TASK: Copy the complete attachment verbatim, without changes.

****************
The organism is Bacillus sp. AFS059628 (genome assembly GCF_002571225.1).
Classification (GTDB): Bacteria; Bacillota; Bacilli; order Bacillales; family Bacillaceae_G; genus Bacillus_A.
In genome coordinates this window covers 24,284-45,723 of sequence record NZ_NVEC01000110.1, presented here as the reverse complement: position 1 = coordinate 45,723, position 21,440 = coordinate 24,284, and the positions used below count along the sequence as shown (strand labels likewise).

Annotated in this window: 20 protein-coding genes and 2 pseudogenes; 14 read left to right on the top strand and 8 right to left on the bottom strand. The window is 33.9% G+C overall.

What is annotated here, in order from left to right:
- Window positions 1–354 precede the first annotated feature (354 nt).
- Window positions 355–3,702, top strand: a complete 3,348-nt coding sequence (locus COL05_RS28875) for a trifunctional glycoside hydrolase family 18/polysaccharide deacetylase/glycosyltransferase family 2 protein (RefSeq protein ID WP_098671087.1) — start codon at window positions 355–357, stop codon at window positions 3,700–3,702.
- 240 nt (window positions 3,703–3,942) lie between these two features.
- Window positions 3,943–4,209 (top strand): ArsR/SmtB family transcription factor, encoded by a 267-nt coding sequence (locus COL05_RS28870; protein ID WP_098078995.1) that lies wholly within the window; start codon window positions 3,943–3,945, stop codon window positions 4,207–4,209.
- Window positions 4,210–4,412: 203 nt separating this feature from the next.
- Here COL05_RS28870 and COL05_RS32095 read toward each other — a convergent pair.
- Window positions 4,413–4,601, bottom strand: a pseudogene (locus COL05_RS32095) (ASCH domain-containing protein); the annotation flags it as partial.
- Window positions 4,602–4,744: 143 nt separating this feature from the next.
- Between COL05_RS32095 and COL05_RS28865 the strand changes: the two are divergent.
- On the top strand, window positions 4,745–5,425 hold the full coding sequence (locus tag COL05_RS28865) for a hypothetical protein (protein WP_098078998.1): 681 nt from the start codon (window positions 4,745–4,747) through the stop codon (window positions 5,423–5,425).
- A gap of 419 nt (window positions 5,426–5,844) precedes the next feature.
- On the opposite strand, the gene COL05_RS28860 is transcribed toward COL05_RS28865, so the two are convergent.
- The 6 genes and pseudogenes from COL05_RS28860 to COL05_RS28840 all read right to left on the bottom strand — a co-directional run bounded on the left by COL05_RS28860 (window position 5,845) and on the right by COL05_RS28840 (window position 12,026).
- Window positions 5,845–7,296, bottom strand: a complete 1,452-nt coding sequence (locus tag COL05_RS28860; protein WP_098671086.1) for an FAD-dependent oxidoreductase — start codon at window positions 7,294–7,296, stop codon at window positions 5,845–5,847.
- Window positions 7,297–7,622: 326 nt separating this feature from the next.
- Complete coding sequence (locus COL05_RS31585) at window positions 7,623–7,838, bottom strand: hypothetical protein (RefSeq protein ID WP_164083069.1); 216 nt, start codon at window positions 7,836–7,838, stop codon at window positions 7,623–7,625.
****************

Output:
The organism is Bacillus sp. AFS059628 (genome assembly GCF_002571225.1).
Classification (GTDB): Bacteria; Bacillota; Bacilli; order Bacillales; family Bacillaceae_G; genus Bacillus_A.
In genome coordinates this window covers 24,284-45,723 of sequence record NZ_NVEC01000110.1, presented here as the reverse complement: position 1 = coordinate 45,723, position 21,440 = coordinate 24,284, and the positions used below count along the sequence as shown (strand labels likewise).

Annotated in this window: 20 protein-coding genes and 2 pseudogenes; 14 read left to right on the top strand and 8 right to left on the bottom strand. The window is 33.9% G+C overall.

What is annotated here, in order from left to right:
- Window positions 1–354 precede the first annotated feature (354 nt).
- Window positions 355–3,702, top strand: a complete 3,348-nt coding sequence (locus COL05_RS28875) for a trifunctional glycoside hydrolase family 18/polysaccharide deacetylase/glycosyltransferase family 2 protein (RefSeq protein ID WP_098671087.1) — start codon at window positions 355–357, stop codon at window positions 3,700–3,702.
- 240 nt (window positions 3,703–3,942) lie between these two features.
- Window positions 3,943–4,209 (top strand): ArsR/SmtB family transcription factor, encoded by a 267-nt coding sequence (locus COL05_RS28870; protein ID WP_098078995.1) that lies wholly within the window; start codon window positions 3,943–3,945, stop codon window positions 4,207–4,209.
- Window positions 4,210–4,412: 203 nt separating this feature from the next.
- Here COL05_RS28870 and COL05_RS32095 read toward each other — a convergent pair.
- Window positions 4,413–4,601, bottom strand: a pseudogene (locus COL05_RS32095) (ASCH domain-containing protein); the annotation flags it as partial.
- Window positions 4,602–4,744: 143 nt separating this feature from the next.
- Between COL05_RS32095 and COL05_RS28865 the strand changes: the two are divergent.
- On the top strand, window positions 4,745–5,425 hold the full coding sequence (locus tag COL05_RS28865) for a hypothetical protein (protein WP_098078998.1): 681 nt from the start codon (window positions 4,745–4,747) through the stop codon (window positions 5,423–5,425).
- A gap of 419 nt (window positions 5,426–5,844) precedes the next feature.
- On the opposite strand, the gene COL05_RS28860 is transcribed toward COL05_RS28865, so the two are convergent.
- The 6 genes and pseudogenes from COL05_RS28860 to COL05_RS28840 all read right to left on the bottom strand — a co-directional run bounded on the left by COL05_RS28860 (window position 5,845) and on the right by COL05_RS28840 (window position 12,026).
- Window positions 5,845–7,296, bottom strand: a complete 1,452-nt coding sequence (locus tag COL05_RS28860; protein WP_098671086.1) for an FAD-dependent oxidoreductase — start codon at window positions 7,294–7,296, stop codon at window positions 5,845–5,847.
- Window positions 7,297–7,622: 326 nt separating this feature from the next.
- Complete coding sequence (locus COL05_RS31585) at window positions 7,623–7,838, bottom strand: hypothetical protein (RefSeq protein ID WP_164083069.1); 216 nt, start codon at window positions 7,836–7,838, stop codon at window positions 7,623–7,625.